April 15, 1985 12:00 PM

When Yi Xigong’s plane touched down at San Francisco International Airport and he saw Lisa Wichser standing there, waiting for him, a powerful and uncharacteristic rage briefly welled up inside him. “Three years!” he said to her. “Why?”

For those three years the son of a Chinese government official and the petite woman from Indiana had endured a separation few lovers could bear. Imprisoned by his countrymen, Yi had lived on hope, while Wichser waged a campaign for his release. Thanks to the intercession of Secretary of State George Shultz, Indiana Sen. Richard Lugar, New York Congressman Stephen Solarz and President Reagan himself, the Chinese government freed Yi last December and, as a “humanitarian gesture,” agreed to let him travel to the U.S. “I have thought of nothing else for three years,” Lisa said. “I can’t believe this day has arrived. I’m just thrilled and grateful.” As for Yi, he said in simple, halting English, “I’m here with Lisa, where I belong.”

Two days later, Yi, 33, and Wichser, 31, were married and settled in Santa Cruz, along the shores of the Pacific Ocean, which once kept them apart. Sipping cappuccino, browsing through bookstores and listening to street musicians, the two have begun a new life together a long way from that midnight in Peking when Lisa was arrested. Accused of stealing state secrets, the University of Denver graduate student, who had been teaching English while working on a thesis about China’s economy, was thrown out of the country. Yi Xigong (pronounced Yee She Gong), the promising economics student to whom she had become engaged, was blamed for his role in Lisa’s alleged crimes. He was placed in detention for three years. From that day Yi’s freedom became Lisa’s all-consuming goal. “My friends, my family—everyone told me to forget him,” she recalls, “but I just felt I had no other choice.”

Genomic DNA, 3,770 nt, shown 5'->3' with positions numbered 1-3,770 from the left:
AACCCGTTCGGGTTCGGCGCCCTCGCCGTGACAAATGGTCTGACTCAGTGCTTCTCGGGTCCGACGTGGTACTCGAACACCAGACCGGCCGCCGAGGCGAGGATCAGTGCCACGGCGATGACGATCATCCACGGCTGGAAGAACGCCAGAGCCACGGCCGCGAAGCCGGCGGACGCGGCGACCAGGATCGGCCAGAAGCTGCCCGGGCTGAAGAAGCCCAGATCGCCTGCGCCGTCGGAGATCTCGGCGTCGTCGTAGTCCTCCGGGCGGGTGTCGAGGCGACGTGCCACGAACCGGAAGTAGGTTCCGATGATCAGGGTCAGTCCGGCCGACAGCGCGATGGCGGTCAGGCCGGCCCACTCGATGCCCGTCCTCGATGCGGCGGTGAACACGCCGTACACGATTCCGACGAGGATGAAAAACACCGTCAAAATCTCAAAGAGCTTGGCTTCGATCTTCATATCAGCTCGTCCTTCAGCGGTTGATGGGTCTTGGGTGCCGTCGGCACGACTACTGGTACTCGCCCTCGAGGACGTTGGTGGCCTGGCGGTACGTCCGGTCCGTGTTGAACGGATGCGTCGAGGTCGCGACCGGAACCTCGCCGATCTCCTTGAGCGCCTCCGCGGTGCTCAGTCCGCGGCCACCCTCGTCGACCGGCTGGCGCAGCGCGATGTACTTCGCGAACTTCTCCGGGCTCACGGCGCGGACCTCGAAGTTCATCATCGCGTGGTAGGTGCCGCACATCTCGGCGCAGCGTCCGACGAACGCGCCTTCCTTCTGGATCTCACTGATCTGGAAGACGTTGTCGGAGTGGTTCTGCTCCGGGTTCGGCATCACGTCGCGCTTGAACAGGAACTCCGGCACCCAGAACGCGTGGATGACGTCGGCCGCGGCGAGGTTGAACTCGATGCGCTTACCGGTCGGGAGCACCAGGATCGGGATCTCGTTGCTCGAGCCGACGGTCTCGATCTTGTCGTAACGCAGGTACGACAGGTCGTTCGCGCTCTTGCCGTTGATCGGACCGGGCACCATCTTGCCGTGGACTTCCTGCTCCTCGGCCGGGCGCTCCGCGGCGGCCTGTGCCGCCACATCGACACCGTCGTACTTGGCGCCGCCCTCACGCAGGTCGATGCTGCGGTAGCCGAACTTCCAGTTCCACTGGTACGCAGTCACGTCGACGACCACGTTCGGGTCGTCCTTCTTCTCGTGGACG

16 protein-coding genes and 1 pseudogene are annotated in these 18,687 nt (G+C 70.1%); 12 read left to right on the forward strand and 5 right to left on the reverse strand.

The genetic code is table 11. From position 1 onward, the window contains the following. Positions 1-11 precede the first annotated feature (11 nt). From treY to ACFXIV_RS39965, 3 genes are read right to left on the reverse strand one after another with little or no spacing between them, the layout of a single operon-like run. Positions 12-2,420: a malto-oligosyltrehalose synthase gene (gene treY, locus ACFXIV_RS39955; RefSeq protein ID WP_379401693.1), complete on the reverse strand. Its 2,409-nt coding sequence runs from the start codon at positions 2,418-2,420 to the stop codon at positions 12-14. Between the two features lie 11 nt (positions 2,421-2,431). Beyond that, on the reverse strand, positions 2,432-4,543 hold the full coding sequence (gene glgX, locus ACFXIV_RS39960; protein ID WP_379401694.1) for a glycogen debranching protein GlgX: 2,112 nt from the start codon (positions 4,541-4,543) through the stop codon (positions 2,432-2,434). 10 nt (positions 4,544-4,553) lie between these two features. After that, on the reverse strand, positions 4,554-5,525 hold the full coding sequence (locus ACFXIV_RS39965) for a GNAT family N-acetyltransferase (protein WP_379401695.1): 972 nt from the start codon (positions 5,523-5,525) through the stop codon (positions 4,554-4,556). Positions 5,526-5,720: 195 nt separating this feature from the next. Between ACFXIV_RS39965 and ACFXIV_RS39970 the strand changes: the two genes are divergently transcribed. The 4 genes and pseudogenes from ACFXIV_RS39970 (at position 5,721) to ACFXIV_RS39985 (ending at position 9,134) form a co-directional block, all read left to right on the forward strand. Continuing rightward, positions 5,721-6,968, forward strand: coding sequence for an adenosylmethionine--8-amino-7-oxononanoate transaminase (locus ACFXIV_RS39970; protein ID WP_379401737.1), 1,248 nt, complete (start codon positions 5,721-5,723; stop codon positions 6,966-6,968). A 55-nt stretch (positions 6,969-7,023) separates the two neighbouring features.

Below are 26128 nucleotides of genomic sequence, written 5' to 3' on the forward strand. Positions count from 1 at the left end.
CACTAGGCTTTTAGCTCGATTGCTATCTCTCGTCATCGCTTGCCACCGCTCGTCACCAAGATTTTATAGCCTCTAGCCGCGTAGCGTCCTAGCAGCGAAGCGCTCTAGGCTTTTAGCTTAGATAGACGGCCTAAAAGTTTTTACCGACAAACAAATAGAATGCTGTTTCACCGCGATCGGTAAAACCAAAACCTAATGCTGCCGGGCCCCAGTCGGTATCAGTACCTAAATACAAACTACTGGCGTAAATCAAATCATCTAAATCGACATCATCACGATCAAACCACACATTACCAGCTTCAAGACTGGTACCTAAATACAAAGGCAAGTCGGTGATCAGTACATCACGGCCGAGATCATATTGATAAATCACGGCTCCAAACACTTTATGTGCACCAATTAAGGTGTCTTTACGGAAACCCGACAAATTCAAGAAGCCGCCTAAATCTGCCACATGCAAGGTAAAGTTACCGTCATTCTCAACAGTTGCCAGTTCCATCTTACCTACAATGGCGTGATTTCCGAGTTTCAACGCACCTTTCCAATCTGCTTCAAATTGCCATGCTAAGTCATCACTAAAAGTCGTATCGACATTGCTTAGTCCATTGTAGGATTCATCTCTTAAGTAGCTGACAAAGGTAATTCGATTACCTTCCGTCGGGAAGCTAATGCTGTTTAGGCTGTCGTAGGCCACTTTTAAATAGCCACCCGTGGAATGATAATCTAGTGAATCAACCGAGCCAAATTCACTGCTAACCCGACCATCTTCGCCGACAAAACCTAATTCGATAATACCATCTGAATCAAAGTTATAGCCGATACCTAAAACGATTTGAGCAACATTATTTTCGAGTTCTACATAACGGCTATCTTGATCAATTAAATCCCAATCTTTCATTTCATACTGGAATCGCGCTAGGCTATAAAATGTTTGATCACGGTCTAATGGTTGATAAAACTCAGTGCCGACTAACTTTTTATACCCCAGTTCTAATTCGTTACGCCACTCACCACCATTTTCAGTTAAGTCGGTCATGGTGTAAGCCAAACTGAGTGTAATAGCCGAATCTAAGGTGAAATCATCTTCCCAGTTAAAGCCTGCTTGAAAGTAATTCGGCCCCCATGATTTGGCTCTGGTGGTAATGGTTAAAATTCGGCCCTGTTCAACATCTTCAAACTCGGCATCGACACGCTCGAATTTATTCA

Wichser met Yi in the summer of 1980, shortly after she arrived in Peking. He came by her room in the Friendship Hotel, where many “foreign experts” are quartered, to borrow some books. They arranged to trade English lessons for instruction in Chinese economics, Yi’s major at the prestigious Peking Institute of Economics. “I remember feeling that I cared for him, but I was afraid to say so,” says Lisa. “For three hours once or twice a week, we studied very well together, but neither of us wanted to rock the boat.” The government disapproved of frequent contact between Chinese and foreigners, let alone a love affair. Meanwhile, Yi, the son of a high-ranking official in the Ministry of Foreign Trade, helped Lisa obtain papers on Chinese economic theory.

After 19 months the couple applied for permission to marry. “We had never even spent the night together,” says Wichser. “Like most of my generation, I was scared to death to get married. But I knew I didn’t want to part from him.” Yi was out of town two months later when the Chinese police came for Lisa. She was whisked away to a prison, where she underwent six days of interrogation. Pointing to the documents found in her room, the authorities alleged she was a spy. Wichser held up under the questioning, and following a strong denial by the U.S. embassy that she had any connections to American intelligence agencies, she was expelled from China. Even as she left, she insisted, “I have always been a friend of the Chinese people.”